Thus, a finite amount of energy is available onboard a vehicle for an operation's propulsion and electrical power requirements. That is, the more energy that is converted into electrical power, the less energy is available for propulsion.

However, current aircraft designs emphasize use of more electrical power onboard an airplane and less use of engine bleed air in order to raise the overall efficiency of an aircraft engine. For example, an electrically powered direct drive starter may be used for start up and electrical power may be used instead of bleed air for an environmental control system onboard an aircraft. In such an arrangement, total electrical loading onboard an aircraft could be raised from around 100 kilowatt (KW) to around 1 megawatt (MW).

With such significant amounts of electrical power being generated and used onboard aircraft, it would be desirable to make the most efficient use of electrical power. However, current load management techniques are designed to protect electrical generators from overloads rather than optimizing electrical power management.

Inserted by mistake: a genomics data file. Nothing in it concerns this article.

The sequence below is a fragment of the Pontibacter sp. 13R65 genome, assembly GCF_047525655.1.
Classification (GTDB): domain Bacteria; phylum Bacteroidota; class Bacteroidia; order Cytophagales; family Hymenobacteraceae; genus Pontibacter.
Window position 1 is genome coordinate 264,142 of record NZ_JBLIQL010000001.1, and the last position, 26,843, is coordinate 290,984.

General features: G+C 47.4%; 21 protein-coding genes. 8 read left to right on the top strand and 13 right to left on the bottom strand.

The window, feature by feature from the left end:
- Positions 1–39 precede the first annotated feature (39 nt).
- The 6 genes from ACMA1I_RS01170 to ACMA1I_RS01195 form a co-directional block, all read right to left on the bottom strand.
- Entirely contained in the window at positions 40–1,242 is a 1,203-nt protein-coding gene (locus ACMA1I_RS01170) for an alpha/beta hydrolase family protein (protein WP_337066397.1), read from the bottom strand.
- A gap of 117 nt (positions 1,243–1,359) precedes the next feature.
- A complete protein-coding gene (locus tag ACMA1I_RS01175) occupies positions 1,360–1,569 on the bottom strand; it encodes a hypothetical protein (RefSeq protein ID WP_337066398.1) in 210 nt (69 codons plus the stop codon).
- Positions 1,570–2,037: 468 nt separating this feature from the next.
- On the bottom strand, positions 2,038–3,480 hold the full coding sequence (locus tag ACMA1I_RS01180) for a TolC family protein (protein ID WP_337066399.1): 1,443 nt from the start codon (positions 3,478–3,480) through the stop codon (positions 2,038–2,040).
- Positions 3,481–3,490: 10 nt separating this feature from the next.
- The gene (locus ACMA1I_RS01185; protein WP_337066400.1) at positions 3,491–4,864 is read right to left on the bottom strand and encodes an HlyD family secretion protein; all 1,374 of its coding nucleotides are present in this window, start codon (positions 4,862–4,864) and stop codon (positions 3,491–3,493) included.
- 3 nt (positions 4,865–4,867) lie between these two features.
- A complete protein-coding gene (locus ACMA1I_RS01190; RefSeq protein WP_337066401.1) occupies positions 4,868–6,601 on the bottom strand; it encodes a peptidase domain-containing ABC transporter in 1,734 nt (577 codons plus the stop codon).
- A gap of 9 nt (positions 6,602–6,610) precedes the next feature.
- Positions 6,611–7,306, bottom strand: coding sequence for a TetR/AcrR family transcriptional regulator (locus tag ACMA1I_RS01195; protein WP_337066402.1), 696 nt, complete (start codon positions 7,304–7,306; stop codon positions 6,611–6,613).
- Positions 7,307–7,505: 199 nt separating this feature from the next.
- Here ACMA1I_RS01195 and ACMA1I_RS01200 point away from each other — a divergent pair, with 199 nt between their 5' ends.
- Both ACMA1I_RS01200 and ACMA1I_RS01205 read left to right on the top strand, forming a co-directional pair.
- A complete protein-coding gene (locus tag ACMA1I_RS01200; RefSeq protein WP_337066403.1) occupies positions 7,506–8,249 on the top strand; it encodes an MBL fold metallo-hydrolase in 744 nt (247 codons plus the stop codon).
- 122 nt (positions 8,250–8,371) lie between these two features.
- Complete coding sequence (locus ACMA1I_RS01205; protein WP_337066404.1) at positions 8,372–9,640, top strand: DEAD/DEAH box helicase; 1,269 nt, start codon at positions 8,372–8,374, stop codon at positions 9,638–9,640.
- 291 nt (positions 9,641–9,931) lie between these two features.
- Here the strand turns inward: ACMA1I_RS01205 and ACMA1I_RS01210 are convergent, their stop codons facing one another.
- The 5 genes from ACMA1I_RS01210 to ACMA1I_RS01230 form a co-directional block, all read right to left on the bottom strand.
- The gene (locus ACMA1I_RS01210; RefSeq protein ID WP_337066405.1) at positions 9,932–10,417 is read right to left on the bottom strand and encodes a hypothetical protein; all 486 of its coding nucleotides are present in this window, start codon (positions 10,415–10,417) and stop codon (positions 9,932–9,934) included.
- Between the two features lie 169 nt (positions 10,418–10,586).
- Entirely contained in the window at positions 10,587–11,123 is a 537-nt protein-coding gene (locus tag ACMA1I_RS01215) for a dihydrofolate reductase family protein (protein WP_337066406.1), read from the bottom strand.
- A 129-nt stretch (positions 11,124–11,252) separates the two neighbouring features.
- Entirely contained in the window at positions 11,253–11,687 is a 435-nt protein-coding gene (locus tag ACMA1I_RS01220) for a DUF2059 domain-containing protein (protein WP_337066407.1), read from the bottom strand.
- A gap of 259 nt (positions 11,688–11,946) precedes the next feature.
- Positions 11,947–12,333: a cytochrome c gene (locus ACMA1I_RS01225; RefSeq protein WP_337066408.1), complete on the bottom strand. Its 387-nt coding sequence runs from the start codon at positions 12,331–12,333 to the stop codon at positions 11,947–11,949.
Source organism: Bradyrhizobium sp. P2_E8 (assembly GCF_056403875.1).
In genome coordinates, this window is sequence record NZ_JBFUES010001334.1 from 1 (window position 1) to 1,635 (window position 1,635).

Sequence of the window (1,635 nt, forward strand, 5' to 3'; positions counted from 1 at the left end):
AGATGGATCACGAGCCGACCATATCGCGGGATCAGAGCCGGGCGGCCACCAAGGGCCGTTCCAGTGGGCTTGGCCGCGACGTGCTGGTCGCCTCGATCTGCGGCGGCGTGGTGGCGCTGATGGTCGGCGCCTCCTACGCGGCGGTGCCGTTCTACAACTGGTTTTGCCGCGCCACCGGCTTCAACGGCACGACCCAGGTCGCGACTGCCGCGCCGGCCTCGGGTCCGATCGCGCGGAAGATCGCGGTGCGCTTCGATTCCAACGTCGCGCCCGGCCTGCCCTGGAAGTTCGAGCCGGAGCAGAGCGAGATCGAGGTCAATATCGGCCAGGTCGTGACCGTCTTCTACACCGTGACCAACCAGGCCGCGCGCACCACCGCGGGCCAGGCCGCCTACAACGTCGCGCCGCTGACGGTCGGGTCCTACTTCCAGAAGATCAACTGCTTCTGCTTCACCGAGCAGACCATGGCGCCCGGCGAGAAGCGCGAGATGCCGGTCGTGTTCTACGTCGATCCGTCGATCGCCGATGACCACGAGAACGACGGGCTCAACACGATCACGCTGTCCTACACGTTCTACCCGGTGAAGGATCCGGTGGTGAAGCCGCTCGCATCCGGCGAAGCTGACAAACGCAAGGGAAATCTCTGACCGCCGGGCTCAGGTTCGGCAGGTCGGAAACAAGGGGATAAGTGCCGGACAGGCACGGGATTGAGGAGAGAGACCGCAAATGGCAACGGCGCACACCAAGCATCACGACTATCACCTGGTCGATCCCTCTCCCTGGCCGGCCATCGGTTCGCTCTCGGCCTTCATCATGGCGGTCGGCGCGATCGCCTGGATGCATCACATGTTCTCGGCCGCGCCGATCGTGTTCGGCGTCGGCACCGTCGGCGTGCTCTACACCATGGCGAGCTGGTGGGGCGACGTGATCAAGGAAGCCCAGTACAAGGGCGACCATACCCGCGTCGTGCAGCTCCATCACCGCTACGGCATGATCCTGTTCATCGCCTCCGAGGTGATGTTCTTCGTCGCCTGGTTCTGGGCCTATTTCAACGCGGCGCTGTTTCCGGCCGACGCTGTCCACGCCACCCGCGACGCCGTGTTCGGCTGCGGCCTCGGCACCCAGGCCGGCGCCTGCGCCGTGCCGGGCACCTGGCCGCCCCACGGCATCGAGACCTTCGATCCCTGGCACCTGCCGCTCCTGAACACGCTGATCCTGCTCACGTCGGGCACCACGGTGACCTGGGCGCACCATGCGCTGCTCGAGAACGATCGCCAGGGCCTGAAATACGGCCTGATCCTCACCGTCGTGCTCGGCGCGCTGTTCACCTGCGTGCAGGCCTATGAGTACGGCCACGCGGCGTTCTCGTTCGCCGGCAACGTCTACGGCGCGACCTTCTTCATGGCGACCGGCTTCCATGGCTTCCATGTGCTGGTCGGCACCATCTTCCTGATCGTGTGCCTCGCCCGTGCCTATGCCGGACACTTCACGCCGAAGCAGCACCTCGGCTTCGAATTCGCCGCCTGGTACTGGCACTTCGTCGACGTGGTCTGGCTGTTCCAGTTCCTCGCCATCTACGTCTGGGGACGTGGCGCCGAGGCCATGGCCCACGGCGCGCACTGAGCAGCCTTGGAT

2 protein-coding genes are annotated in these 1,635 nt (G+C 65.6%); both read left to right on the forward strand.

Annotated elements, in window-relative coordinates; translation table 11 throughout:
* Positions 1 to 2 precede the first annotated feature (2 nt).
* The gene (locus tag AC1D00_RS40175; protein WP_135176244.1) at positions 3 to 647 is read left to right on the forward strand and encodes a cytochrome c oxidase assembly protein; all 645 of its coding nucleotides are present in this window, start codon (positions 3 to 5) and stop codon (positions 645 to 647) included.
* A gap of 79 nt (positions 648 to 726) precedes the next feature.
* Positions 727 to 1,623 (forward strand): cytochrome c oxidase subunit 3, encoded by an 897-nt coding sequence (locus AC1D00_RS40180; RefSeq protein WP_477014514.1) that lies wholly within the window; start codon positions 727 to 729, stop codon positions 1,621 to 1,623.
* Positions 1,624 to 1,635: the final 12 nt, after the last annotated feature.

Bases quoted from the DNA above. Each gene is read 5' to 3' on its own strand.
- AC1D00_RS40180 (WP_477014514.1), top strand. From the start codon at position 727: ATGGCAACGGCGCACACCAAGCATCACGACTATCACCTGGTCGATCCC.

For example, in a typical load management technique, a proportional integral differential (PID) controller selects a threshold and monitors electrical loading. When the PID controller senses that electrical loading may exceed the threshold, the PID controller begins shutting down loads. Currently, loads can be prioritized, such as essential or non-essential loads. However, no operational planning information is used to optimize electrical power generation and electrical load information is not used to adapt electrical power to electrical loads.